Because the examination of well written male characters is a thing.
We’re in the part of this series where we take the broad (very broad) framework of male thought and apply it to how well written male characters act. Sometimes we use well written male characters like Daniel Ocean or Dipper Pines and sometimes we look at broad patterns of behavior which is what we’re going to do this week. As you may have already guessed, this week we’re looking at loyalty.
Loyalty among men is a well known phenomenon, perhaps most commonly associated with the incredibly strong bond men in military units or, in some cases, police and firefighter stations form with one another. The hallmarks of male thought are all over these kinds of bonds: They form around a group of people with a very clear objective, a tendency to revolve around a clear set of rules for behavior and where a great deal of sacrifice is demanded of those who are involved.
The phenomenon of loyalty might be best thought of as an offshoot of compartmentalization. Having spent so much time around each other, sharing goals, axioms and sacrifices, the part of the mind men assign these relationships to grows so large and powerful it overwhelms other compartments and the man simply conforms to the goals and expectations of his loyalties whenever they assert themselves rather than rejecting them in situations where they do not apply. Another way to think of this is a breakdown of compartmentalization and this is where the storytelling aspects of loyalty really shine through.
If you remember back when I talked about compartmentalization I mentioned that men can interconnect things – they just frequently choose not to in order to be fully focused on the task at hand. And I also mentioned that this comes with strengths and weaknesses. My purpose is not to rehash that but rather to point out that the bonds of loyalty are one of the things that forces a man to interconnect situations he might otherwise not.
A perfect example comes from the recent TV series Gotham, when Bruce Wayne’s butler Alfred finds one of his old army buddies coming to call. Normally Alfred wouldn’t dream of asking anything of his employer – it’s just not what butlers do – but in this situation he really wants to let his friend stay and Bruce picks up on that, inviting Alfred’s friend to do just that as a result of Bruce’s own loyalty to Alfred. This is a minor example, although it probably wouldn’t feel that way to someone in Alfred’s situation, but we see similar situations in real life all the time.
Men staying at work late at the expense of their families. Men running off from family activities because a friend is in trouble. Ditching work because a trusted friend from an old sports team or college group is in town. These are the bonds of loyalty, pushing one set of priorities into the space another is supposed to occupy. Like pretty much everything we’ve looked at in this segment, loyalty is both a positive and a negative and can be used by an author to both instigate and settle conflict in convincing ways.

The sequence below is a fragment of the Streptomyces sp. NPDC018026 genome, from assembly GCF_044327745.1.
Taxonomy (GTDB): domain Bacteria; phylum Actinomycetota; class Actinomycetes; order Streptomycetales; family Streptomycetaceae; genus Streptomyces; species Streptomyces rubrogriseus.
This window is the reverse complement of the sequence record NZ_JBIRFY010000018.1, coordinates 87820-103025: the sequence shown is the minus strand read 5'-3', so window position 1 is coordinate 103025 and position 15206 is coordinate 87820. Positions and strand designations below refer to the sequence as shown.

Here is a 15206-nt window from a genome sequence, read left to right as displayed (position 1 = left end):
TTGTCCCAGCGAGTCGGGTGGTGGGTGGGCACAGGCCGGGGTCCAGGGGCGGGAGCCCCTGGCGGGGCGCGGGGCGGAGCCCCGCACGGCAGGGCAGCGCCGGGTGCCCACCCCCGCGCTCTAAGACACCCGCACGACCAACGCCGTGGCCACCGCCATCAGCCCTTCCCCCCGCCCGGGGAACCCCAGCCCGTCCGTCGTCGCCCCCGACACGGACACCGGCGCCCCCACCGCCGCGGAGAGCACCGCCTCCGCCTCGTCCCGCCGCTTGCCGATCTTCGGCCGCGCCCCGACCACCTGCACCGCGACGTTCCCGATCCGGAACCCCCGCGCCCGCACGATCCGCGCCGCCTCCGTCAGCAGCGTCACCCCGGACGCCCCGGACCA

Loyalty’s ability to provoke conflict is pretty well known. We’ve all seen at least one or two cases where a person’s commitments have made unexpected demands on them, growing in ways they never anticipated and left them having to choose loyalties to uphold and which they need to put aside. These stories emphasize the way loyalty demands sacrifice and commitment, things men prize but don’t always fully think through.
Another aspect of loyalty is how it can be tested. While this could be (and frequently is) done by introducing conflicting loyalties that is by no means the only way to do it. One notable way to test loyalty in narrative is to show someone else suffering a loss due to their loyalty, in the most extreme cases showing a trusted friend of the protagonist dying in service of a cause, and then allow the character to grapple with the insecurities such a thing can cause. Another is to place goals and axioms in conflict – in other words, demand a man do something they think unethical to achieve their ends while his sense of loyalty demands he do both. Both of these are situations rife with conflict that can be used to develop your character into a more relatable, fully bodied individual.
Loyalty is a concept that is out of vogue these days. It’s not only unhip, it’s usually considered kind of silly or outdated. But loyalty is also being created every day in school rooms, on game fields and in workplaces. Men have always and probably will always bond with those who share their goals and work towards them earnestly. If it’s your goal to form realistic and relatable male characters then loyalty better be on the list of issues you’re prepared to address. Doing otherwise is doing your story and characters a disservice.
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